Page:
Curiosity is the key to knowledge.

Established 2008 Chic African Culture teaches the history of African-food recipes and African-cultures, art, music, and oral literature.

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The person who is not patient cannot eat well-cooked dishes. -African Proverb

Thursday, June 27, 2013

Seared Brown Sugar Sweet Plantain Dessert Recipe

Complete your meal with a seared brown sugar sweet plantain African dessert recipe in just 15 minutes.



Seared Brown Sugar Sweet Plantain


Ingredients
Seared Brown Sugar Sweet Plantain African Dessert Recipe 2 very ripe yellow and brown plantains
2 tablespoons butter
1/2 cup brown sugar
3 tablespoons vinegar
Directions
Remove the skins from the plantains cut them in half lengthwise. Arrange the halves in a shallow pan. Melt the butter and mix it with the sugar and the vinegar. Pour a spoonful of the mixture over each plantain. Cook until soft about 5 minutes and remove from heat serve warm.




Did you know…?

Plantains are a starchy fruit and are very versatile in the kitchen they are boiled, steamed, baked and fried. Plantains may look like bananas but they are longer, have thicker skin, and are starchier. Plantains are a major staple in Africa and are usually eaten cooked unless they are very ripe. Plantains are especially important in sub-Saharan Africa.

Plantains may look like bananas but they are longer, have thicker skin, and are starchier.



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Thursday, June 20, 2013

African Folktale | Why Cats Kill Rats

Why Cats Kill Rats African folktale. African folktales are an oral storytelling tradition shaped by tongues of African elders.


Why Cats Kill Rats African Folktale

Ansa was King of Calabar for fifty years. He had a very faithful cat as a housekeeper, and a rat was his house-boy. The king was an obstinate, headstrong man, but was very fond of the cat, who had been in his store for many years.

African folktale: Why the cat kills rats - photo by hannibal poenaru
The rat, who was very poor, fell in love with one of the king's servant girls, but was unable to give her any presents, as he had no money.

At last he thought of the king's store, so in the night-time, being quite small, he had little difficulty, having made a hole in the roof, in getting into the store. He then stole corn and pears, and presented them to his sweetheart.

At the end of the month, when the cat had to render her account of the things in the store to the king, it was found that a lot of corn and pears were missing.

The king was very angry at this, and asked the cat for an explanation. But the cat could not account for the loss, until one of her friends told her that the rat had been stealing the corn and giving it to the girl. When the cat told the king, he called the girl before him and had her beaten. The rat he handed over to the cat to deal with, and dismissed them both from his service. The cat was so angry at this that she killed and ate the rat, and ever since that time whenever a cat sees a rat she kills and eats it.

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Wednesday, June 19, 2013

Kenyan Mukimo Pumpkin Leaf Veggie Soup

In Kenya, Mukimo is a wholesome veggie soup made with pumpkin leaves. Pumpkin leaves have iron, protein, calcium, vitamin A and vitamin C and is nutritious. Pumpkin leaves may just become your favorite leafy green vegetable.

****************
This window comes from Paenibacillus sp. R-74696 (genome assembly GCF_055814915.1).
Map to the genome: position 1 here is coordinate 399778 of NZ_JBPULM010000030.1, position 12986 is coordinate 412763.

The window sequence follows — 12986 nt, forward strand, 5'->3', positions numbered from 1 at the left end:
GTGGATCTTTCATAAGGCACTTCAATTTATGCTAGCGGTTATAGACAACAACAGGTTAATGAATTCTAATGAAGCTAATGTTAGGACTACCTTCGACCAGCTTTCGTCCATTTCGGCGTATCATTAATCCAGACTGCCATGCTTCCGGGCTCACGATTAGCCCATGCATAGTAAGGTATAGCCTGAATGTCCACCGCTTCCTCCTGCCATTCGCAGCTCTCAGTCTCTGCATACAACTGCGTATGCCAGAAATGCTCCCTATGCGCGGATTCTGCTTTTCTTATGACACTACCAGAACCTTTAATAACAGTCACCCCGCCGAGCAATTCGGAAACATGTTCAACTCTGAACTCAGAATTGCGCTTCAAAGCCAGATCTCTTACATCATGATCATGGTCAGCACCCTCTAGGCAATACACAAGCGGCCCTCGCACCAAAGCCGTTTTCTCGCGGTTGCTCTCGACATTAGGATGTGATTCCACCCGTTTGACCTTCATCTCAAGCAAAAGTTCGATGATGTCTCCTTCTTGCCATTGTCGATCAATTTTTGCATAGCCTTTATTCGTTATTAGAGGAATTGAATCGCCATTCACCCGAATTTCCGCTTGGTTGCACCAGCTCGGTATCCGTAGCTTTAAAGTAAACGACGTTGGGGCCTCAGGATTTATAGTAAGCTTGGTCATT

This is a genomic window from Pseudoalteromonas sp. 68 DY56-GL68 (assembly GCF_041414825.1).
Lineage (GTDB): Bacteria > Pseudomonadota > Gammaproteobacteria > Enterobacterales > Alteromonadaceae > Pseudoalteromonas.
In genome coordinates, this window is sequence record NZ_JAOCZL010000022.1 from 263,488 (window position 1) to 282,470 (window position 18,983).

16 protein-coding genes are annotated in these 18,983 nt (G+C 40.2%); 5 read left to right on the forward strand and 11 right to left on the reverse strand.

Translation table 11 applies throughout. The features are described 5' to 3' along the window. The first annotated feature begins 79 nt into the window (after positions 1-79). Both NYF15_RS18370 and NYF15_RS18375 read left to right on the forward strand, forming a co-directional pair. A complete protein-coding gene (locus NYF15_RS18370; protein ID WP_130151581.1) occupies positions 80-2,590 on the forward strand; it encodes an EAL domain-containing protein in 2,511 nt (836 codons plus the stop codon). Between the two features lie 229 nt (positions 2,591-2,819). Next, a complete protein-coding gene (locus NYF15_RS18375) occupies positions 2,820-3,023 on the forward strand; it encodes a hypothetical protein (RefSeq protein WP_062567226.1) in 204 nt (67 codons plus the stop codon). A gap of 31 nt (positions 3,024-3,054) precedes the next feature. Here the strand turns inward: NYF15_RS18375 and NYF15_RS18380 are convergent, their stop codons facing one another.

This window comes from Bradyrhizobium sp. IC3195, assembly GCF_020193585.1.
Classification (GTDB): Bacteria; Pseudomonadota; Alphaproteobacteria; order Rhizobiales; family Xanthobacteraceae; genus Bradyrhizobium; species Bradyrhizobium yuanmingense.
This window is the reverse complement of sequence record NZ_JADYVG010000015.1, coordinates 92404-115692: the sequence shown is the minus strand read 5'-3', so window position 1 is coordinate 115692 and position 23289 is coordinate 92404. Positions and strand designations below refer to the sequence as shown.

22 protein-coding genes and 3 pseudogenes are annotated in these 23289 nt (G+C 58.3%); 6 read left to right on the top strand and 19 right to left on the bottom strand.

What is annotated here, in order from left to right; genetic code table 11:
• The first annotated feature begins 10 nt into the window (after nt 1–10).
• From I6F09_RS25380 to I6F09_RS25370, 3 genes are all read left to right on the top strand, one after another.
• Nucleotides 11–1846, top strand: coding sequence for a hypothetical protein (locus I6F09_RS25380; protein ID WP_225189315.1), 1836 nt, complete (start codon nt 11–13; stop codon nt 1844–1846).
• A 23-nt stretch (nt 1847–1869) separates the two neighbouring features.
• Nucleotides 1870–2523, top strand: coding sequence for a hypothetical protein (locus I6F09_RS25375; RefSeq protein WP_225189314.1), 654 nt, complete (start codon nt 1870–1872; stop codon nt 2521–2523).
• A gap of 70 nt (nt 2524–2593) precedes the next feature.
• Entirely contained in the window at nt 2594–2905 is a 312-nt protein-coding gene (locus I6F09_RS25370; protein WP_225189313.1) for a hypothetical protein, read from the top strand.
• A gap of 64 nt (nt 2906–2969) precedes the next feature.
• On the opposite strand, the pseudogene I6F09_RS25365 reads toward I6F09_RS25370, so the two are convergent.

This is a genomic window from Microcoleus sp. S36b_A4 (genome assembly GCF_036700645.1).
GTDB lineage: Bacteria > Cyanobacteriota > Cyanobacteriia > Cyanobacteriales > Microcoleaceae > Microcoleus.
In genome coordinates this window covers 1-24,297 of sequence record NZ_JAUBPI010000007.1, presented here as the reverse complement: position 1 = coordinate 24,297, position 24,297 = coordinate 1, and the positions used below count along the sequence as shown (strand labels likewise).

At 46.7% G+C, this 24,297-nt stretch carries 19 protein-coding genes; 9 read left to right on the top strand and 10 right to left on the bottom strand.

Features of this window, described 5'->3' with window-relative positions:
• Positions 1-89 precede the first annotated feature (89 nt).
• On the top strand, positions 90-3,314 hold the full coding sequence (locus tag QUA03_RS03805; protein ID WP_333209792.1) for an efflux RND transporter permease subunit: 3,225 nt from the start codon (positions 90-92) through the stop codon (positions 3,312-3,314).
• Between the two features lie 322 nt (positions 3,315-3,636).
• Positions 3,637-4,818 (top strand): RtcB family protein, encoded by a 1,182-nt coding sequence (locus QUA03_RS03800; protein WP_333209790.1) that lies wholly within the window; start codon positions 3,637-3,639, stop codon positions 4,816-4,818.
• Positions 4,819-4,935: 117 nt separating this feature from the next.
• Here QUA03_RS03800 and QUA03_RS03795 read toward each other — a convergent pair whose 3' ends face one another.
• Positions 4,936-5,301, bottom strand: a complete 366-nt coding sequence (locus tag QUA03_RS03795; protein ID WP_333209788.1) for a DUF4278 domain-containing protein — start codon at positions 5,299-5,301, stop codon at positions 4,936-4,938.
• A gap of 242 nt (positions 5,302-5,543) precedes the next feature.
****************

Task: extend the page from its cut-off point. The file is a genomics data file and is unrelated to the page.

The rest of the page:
Homemade soup is the best option to make for your family since some canned soups are full of sodium and light on nutrients. 


Kenyan Mukimo Pumpkin Leaf Veggie Soup

Kenyan Mukimo Pumpkin Leaf Veggie Soup
Kenyan Mukimo Pumpkin Leaf Veggie Soup
Photo by thomas wanhoff

Ingredients:
2 cups mashed pumpkin
1 cup frozen corn
2 handfuls fresh washed pumpkin leaves
1 large white potato sliced thin
½ teaspoon salt
½ teaspoon black pepper
2 cups vegetable broth

Directions:
Add all ingredients into a large pot and mix well. Cook until potato is tender about 15 minutes, serve over rice.

   

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Monday, June 17, 2013

Speak Zulu: 20 easy Zulu Words to Impress Your Friends

Zulu is the language of the Zulu people with well over 9 million speakers most of whom are in South Africa. Zulu is one of South Africa's eleven official languages since 1994.


Below are 20 easy Zulu words with their English phonetic pronunciation:

20 easy Zulu words with their English phonetic pronunciation
Twenty easy Zulu Words to Impress Your Friends
Buya [bu-ja] -Come back
Cela [ne-la]- To wish
iGoli [e-goːli]- Soil
ihembe [e:him:mbe]- Bed
isibili [is:see:billːli]- Bead
Khala [ka-la]- To cry
Khuluma [ku-lu-ma] -To speak
Kulula [gu-lu-la] -It’s easy
Lapha [la-pa] -Here
Lapho [la-po] -There
Lutho [lu-to]- Nothing
Moja! [mo-ts-cha] -Cool
Nini [ni-ni] -When
Phuza [pu-sa] -To drink
Sawubona [Sa-u-bu-o-na] - Hello
Suka [su-ga] -To go away
Thanda [tan-da] - To love
Thi [ti] -To say
Uju [ooːjew]- Jump
Yami [ja-mi] -My

You cannot know the good within yourself if you cannot see it in others - Zulu Proverb

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Friday, June 14, 2013

African Proverb About Winning Through Adversity

African Proverb About Winning Through Adversity

Proverbs Teach
African proverbs teach us about tough life lessons and when seeds of hardship are planted, the new growth is healthier and more plentiful. African proverbs explain the more challenging the hard times, the more valuable will be the lessons.

Lonely Island


African Proverb About Winning Through Adversity